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GEORGE WILLIS: There’s no reason for Aaron Rodgers to keep playing other than ego

aaron rodgers
New York Jets quarterback Aaron Rodgers (8) walks out onto the field with the offense to face the Buffalo Bills in the home opener at MetLife Stadium on Monday, Sept. 11, 2023, in East Rutherford.

Aaron Rodgers has nothing more to prove.  His legacy as one of the greatest quarterbacks to ever put on a helmet is secure.  His gold jacket of football immortality awaits. He should get his torn Achilles fixed, retire, and savor the adoration of fans throughout a tranquil retirement. 

But he won’t.

Rodgers will come back. Being carted off the field is not the way the great ones want to leave their game. His career isn’t over. Count on it.

Rodgers and the New York Jets lived their worst nightmare Monday Night when the savior of their franchise, the centerpiece of their Super Bowl aspirations went down with a crushing season-ending injury on their fourth offensive play of the game against the Buffalo Bills. Met Life suddenly had No Life.

Yet, in the darkest of hours, the Jets showed they’re not the SAME OLD Jets. They showed resilience. They showed it is more than a one-man team. The defense created five turnovers and a punt return in overtime for the ages helped propel the Jets to an exhilarating 22-16 triumph. But the euphoria of the season-opening victory over a bitter AFC East rival was tempered on Tuesday by the reality the season must continue without the four-time NFL MVP.

Aaron Rodgers will leave on his own terms

new york jets
Danielle Parhizkaran/NorthJersey.com / USA TODAY NETWORK

At some point, Rodgers must inform the Jets whether he plans to retire or don their jersey again and give this New York ending another try.  My guess is he’ll choose the latter and attempt to end his career on his terms.  It has been done before.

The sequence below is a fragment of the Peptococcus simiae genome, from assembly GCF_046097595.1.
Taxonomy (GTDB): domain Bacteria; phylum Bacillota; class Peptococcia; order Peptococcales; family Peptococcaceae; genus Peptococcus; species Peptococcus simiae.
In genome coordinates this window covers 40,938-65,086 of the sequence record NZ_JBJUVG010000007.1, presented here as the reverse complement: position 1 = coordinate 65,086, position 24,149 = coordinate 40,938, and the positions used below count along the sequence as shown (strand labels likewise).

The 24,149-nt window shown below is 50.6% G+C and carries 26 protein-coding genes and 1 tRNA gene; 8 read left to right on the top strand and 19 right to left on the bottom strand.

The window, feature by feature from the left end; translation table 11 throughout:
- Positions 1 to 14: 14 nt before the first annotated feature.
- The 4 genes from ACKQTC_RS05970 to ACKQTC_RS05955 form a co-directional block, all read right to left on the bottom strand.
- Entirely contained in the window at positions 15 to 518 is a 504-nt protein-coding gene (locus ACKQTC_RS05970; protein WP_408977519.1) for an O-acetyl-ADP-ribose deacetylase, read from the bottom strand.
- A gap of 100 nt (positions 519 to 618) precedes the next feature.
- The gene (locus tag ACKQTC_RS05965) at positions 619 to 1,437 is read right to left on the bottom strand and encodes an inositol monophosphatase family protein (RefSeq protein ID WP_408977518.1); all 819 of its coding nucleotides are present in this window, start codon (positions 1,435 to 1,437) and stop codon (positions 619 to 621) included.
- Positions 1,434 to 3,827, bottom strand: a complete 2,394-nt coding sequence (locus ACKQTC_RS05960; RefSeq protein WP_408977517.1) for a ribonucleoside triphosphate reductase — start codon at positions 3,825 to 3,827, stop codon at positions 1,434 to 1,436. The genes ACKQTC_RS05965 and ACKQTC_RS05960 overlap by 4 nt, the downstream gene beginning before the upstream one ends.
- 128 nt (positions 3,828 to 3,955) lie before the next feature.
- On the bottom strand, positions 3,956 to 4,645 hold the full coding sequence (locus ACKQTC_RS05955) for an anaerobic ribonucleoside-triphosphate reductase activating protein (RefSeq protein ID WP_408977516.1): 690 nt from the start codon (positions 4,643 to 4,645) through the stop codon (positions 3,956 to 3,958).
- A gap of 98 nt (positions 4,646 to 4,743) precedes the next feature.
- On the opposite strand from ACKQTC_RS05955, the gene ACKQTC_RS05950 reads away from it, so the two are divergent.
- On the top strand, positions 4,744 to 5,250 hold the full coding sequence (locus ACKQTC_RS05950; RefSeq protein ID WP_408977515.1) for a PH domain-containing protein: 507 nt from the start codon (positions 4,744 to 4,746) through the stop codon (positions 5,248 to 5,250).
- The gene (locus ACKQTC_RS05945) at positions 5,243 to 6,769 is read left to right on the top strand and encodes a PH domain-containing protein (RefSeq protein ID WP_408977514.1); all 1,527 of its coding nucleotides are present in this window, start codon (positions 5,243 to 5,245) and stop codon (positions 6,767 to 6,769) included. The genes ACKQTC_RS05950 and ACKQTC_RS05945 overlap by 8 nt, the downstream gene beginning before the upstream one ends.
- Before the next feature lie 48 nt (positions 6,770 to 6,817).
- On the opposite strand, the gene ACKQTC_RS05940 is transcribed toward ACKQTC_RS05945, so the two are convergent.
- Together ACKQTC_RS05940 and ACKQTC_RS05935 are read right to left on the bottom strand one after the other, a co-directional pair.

Carson Palmer, a quarterback for the Cincinnati Bengals and Arizona Cardinals, was nearly 35 when he tore his Achilles tendon in 2014. He played three more seasons before retiring.  Joe Flacco tore his Achilles tendon in 2015 at age 30 and played seven more years. Flacco was a backup on the Jets the previous three seasons and might still be on speed dial.

Other football players who have overcome a torn Achilles include Terrell Suggs, the fearsome Baltimore Ravens linebacker, who ripped his tendon in 2012, and defensive back Richard Sherman, who went down in 2017.  Both returned to the field and finished their careers on their terms.

Aaron Rodgers, at age 39, is older than Palmer and Flacco when they were injured. And he’s much more accomplished having won a Super Bowl and a Super Bowl XLV MVP, along with his four league MVP awards.  There’s no reason for Rodgers to play again other than his competitiveness and ego. Yet, that’s why we can expect him to return in 2024.

He will undergo surgery, and then embark on an intensive rehab program, driven by the kind of work ethic and mental focus that made him one of the game’s greatest players. He’ll give Zach Wilson all the knowledge he can, but his main focus will be to defy the odds and create another triumphant moment even bigger than Monday night when he carried the flag into a raucous stadium in the Meadowlands.

The Jets want him back. They dealt a first-round pick, a second-round pick, a sixth-round pick and a conditional 2024 second round pick to get the Green Bay legend. That a huge price tag for just four plays.

They won’t have to twist his arm. The great ones never want to go out the way Rodgers did on Monday night. They want their final bows to be their choice. Giants legend and Hall of Famer Lawrence Taylor ended plans for retirement after tearing his Achilles in 1992.  He played two more seasons. The late great Kobe Bryant tore his Achilles tendon in 2013.  Bryant was 34, but through an intense rehabilitation regimen and a relentless commitment to recovery, the NBA legend played three more years before retiring.

Rodgers is made up of the same unique DNA.  It’s what has made him a champion and a winner. He’ll go out on his terms.  He’ll refuse to leave the stage.

George Willis is a columnist for Sportsnaut. Follow him on Twitter.